As someone who loves sewing and quilting and lots of other types of crafting, I get asked about sewing machines quite a bit. One specific type of sewing machine is a serger or “overlock” machine, and today I’m going to go over some serger basics for you!
I actually was sewing for years and years before ever getting a serger, so if you feel like you “need” one you might not really. While getting an overlock machine may not be essential, it is a really fun tool to have for certain techniques, and I find myself using mine on quilts often!
Watch this video to learn how to get started Serging, or continue reading to see each step of the process:
Hand-stitched quilt binding is probably my favorite way to bind a quilt! I prep my quilt, make the binding, sew it on one side with my machine, and the flip it over and hand stitch the back side down.
In Quilt Binding Part 1 you will find how to make your binding and my own personal favorite ways to prepare my quilt for binding. Then in Quilt Binding Part 2 I shared with you the methods I use to sew the binding onto the first side of the quilt. Quilt Binding Part 2 also teaches exactly how I use my sewing machine to sew on the 2nd side as well. If that’s more your speed, definitely check out my article to find out the most accurate basting method. Now in Part 3, I am teaching how to stitch your sewing binding on by hand once you get the first side down. Keep reading to learn two different methods!
Alrighty friends, are you ready to sew binding on your quilt?! This article is part 2 in a 3-part Quilt Binding Tutorial series. If you haven’t prepared your quilt and binding yet, head over to read this post and learn what steps I take to make my quilt binding.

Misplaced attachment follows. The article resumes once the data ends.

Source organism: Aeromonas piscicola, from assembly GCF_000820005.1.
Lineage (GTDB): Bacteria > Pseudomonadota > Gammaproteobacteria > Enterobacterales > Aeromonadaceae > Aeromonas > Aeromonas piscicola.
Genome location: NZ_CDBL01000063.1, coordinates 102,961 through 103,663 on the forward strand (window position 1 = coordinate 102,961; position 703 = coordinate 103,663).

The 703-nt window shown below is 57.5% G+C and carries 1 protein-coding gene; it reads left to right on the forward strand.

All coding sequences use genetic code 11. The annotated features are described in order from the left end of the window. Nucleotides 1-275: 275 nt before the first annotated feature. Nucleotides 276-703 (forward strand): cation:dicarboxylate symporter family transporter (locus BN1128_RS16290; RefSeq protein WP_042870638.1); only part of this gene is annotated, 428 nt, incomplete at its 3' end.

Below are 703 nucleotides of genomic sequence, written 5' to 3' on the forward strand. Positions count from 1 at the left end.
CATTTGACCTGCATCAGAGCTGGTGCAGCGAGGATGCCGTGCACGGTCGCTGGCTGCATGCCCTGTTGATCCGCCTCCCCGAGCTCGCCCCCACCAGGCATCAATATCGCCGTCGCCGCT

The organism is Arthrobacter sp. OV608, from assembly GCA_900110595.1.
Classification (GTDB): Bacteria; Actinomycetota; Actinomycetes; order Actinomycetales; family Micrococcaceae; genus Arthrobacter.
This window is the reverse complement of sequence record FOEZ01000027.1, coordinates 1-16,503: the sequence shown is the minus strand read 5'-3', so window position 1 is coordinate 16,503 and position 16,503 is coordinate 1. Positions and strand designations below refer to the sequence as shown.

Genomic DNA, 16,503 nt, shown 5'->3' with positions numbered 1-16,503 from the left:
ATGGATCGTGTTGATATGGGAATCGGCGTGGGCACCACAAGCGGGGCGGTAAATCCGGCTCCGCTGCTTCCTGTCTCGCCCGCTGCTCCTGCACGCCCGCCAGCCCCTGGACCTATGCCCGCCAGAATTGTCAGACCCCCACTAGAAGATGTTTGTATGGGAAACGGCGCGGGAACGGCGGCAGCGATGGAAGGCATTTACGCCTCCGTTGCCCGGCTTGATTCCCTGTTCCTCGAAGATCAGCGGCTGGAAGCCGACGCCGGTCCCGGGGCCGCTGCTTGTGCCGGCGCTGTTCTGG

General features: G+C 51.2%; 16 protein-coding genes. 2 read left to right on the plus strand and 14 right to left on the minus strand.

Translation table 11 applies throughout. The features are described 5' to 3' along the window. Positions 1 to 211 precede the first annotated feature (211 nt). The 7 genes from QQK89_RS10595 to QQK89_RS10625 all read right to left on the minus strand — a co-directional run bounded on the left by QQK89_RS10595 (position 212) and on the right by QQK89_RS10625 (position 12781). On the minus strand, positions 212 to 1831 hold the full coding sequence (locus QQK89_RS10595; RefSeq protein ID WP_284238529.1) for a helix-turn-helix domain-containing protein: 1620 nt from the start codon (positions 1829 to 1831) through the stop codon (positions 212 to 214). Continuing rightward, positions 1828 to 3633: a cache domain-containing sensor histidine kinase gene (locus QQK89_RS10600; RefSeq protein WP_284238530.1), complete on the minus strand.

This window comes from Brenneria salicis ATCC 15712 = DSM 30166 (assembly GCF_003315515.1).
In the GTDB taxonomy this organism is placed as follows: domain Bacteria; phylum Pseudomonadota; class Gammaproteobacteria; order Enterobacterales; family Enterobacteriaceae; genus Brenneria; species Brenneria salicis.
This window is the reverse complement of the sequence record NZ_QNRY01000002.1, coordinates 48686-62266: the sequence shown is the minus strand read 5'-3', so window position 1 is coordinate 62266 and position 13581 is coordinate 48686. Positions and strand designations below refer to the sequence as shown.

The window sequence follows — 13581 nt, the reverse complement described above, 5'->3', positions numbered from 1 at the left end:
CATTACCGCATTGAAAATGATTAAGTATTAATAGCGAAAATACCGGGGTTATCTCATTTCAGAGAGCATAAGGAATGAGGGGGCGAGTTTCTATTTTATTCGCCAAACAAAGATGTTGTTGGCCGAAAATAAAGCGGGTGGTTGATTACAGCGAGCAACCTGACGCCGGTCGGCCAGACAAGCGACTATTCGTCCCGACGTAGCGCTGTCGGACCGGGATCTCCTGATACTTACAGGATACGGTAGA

To get started, I want to give you two main options for how to bind your quilt in this quilt binding tutorial. The way I first learned from my grandma is the hand binding method. It involved sewing the binding down to your quilt with a machine but then flipping it over and sewing little invisible stitches. Another method is machine quilt binding where you skip the hand sewing and instead use your machine to sew down both sides of the binding. Machine binding is quicker and some find it easier. Whichever method you choose, I hope you challenge yourself to continue learning and enjoy the process!
This article covers how to bind your quilt by machine, and next week’s post will be about TWO different styles of hand sewing the binding onto your quilt. Whichever method you choose, the first few steps are the same!
For some people, binding a quilt is their favorite step, and for others quilt binding is their absolute least favorite. If you fall into that latter category, I am here to help make the quilt binding process as painless as possible for you!
If you are completely brand new to quilting and wondering “What is Binding” or “What does it mean to Bind a Quilt?” you might want to start here with the 12 Steps to making a Quilt.
I’ve been using my AccuQuilt fabric cutting machine for nearly a year now, and hands down, my favorite thing about it is how EASY it makes Half Square Triangle quilt blocks.
The ever-popular Half Square Triangle quilt block is also referred to as a HST and is one of the most versatile and iconic quilt blocks out there – used in a variety of both traditional and modern quilt designs.
In this article I will show you why I love HSTs as much as I do, and how to get them pretty darn close to perfect without ever needing to trim them! The main secret to my HST success is the AccuQuilt fabric cutting machine. The are tons of ways to make a good Half Square Triangle without using a fabric cutting machine, but using my AccuQuilt has cut the time involved drastically and I am so thrilled with the results!
If you want to see my AccuQuilt Half Square Triangle tips in action, watch this video:
As my husband Eric and I approach our 2 year wedding anniversary I think it is *ABOUT TIME* I share with you the ins and outs of one of my favorite wedding projects: Our Wedding Guest Book Memory Quilt.